In this illustration, memory cell 300A and tracking cell 300B are used as memory cell 122 and tracking cell 124 in circuit 200, respectively. When memory cells 400A and tracking cells 400B are used as memory cell 122 and tracking cell 124 in tracking circuit 200, the operation of memory cell 400A and tracking cell 400B are similar and should be recognizable by persons of ordinary skill in the art in view of this document.

In some embodiments, tracking global bit line TRGBL transitions from a high logic value to a low logic value. The transition of tracking global bit line TRGBL is caused by an operation of tracking circuit 200 that includes one column 118 and three columns 120 illustratively shown in FIG. 2. For simplicity, some elements of column 118 in FIG. 2 are shown FIG. 7, but three columns 120 are not shown. Effectively, the transition of tracking global bit line TRGBL is caused by the operations of an upper tracking cell 300B and a lower tracking cell 300B illustratively shown in 3B. As a result, tracking read bit line RBL_TK of the upper tracking cell 300B and of the lower tracking cell 300B correspond to upper read tracking bit line UP_TRRBL and lower read tracking bit line LO_TRRBL of column 118U and column 118L, respectively. The transition of tracking global bit line is also caused by the operations of the LIO 106 coupled to upper tracking read bit line UP_TRRBL and lower tracking read bit line LO_TRRBL. The detail of LIO 106 is shown in FIG. 5. In some embodiments, upper tracking read bit line UP_TRRBL, lower tracking read bit line LO_TRRBL, and global tracking bit line GBL are initially pre-charged to a high logical value.

In some embodiments, a rising edge of clock EXCLK causes clock XCLK to rise. Clock XCLK is then transmitted from clock generator 109 through various decoders 112 and local control circuitry LCTRL 114. Based on clock XCLK, LCTRL 114 activates the upper tracking read word line RWL_TK (shown in FIG. 3B) and the lower tracking read word line RWL_TK of the respective upper tracking cell 300B and the lower tracking cell 300B. Tracking read word lines RWL_TK then cause corresponding transistors N6 of upper tracking cell 300B and of lower tracking cell 300B to turn on. As a result, upper tracking read bit line UP_TRRBL and lower tracking read bit line LO_TRRBL are pulled to ground or a low logic value at the source of transistors N5 of upper tracking cell 300B and of lower tracking cell 300B. NAND gate 126 of LIO 106 illustrated in FIG. 5 receives a low logic value of upper tracking read bit line UP_TRRBL and of lower tracking read bit line LO_TRRBL at both inputs. As a result, output of NAND gate 126 at the gate of transistor 128 has a high logic value, which turns on NMOS transistor 128. Because transistor 128 is turned on, tracking global bit line TRGBL is pulled to reference voltage VSS or a low logic value at the source of transistor 128. Effectively, global tracking bit line TRGBL transitions from a high logic value to a low logic value. In some embodiments, global tracking bit line TRGBL is fed to clock generator 109, and causes a tracking reset signal TRRSET (shown in FIG. 8) to also transition from a high to a low logic value. In this document, the high to low transition of global tracking bit line TRGBL 130 and the high to low transition of tracking reset signal TRRSET are used interchangeably.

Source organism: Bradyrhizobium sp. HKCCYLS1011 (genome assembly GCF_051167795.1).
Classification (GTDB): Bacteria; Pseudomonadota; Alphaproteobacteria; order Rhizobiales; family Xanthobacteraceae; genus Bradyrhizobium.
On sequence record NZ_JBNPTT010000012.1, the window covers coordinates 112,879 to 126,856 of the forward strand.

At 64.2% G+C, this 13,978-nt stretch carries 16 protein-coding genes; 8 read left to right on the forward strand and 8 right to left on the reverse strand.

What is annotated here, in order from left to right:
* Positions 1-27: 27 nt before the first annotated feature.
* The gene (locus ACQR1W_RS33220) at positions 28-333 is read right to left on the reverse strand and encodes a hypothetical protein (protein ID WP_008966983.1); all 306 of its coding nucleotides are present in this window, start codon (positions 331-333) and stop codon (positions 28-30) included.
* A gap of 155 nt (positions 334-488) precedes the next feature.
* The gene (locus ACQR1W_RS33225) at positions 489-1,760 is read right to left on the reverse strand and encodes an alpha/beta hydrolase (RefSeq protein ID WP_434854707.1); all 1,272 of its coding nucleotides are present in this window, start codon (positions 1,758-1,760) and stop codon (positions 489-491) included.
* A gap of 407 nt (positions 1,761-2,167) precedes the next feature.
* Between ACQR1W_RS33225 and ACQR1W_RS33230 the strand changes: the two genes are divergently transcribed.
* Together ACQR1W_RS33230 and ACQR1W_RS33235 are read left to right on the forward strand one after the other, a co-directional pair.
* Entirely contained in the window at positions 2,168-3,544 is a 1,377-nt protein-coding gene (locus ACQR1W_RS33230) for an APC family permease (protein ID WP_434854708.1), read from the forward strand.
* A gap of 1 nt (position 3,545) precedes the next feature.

In some embodiments, the falling edge of tracking global bit line TRGBL 130 causes clocks XCLK and YCLK to fall. Based on the falling edge of clock XCLK, LCTRL 114 causes read word line RWL of the memory cell to be read to rise. The data at node ND or the gate of transistor N5 of the memory cell to be read is reflected on the corresponding read bit line RBL. Through a corresponding local LIO coupling the read bit line RBL and global bit line GBL, the data to be read is transferred from read bit line RBL to the corresponding global bit line GBL, which is then transferred to GIOs 116, and to other circuitries outside of memory macro 100.

Tracking circuits different from tracking circuit 200 in FIG. 2 and/or different tracking paths from the tracking path in FIG. 7A are within the scope of various embodiments. For example, in some embodiments, a tracking circuit travels along the Y-decoder direction in which clock YCLK turns on and off the input-output buffers of GIOs 116.

FIG. 7B is a graph of waveforms illustrating the relationships of various signals, in accordance with some embodiments. In this illustration, when a memory cell 300A is read, tracking circuit 200 having tracking cells 300B is invoked to generate the pulse width of a read word line RWL and a read bit line RBL of the memory cell 300A to be read. The operation of tracking circuit having tracking cells 400B is similar and should be recognizable by persons of ordinary skill in the art in view of this disclosure.

At time t705, a rising edge of clock EXCLK causes tracking read word lines RWL_TK of tracking cells 300B of tracking circuit 200 to rise. For simplicity, one tracking read word line RWL_TK is shown.

The rising edges of tracking read word lines RWL_TK cause tracking read bit lines RBL_TK of tracking cells 300B to fall. For illustration, one tracking read bit line RBL_TK is shown.

The rising edge of clock EXCLK also causes a read word line RWL of the memory cell 300A to be read to rise.

The rising edge of read word line RWL causes read bit line RBL to fall.

At time t710, tracking read word lines RWL_TK fall based on the falling edges of tracking read bit lines RBL_TK. In some embodiments, GCTRL 110 causes tracking read word line RWL_TK to fall after tracking read bit lines RBL_TK fall for a predetermined time.

The falling edges of tracking read word lines RWL_TK cause tracking read bit lines RBL_TK to rise, and read word line RWL to fall.

The falling edge of read word line RWL causes read bit line RBL to rise.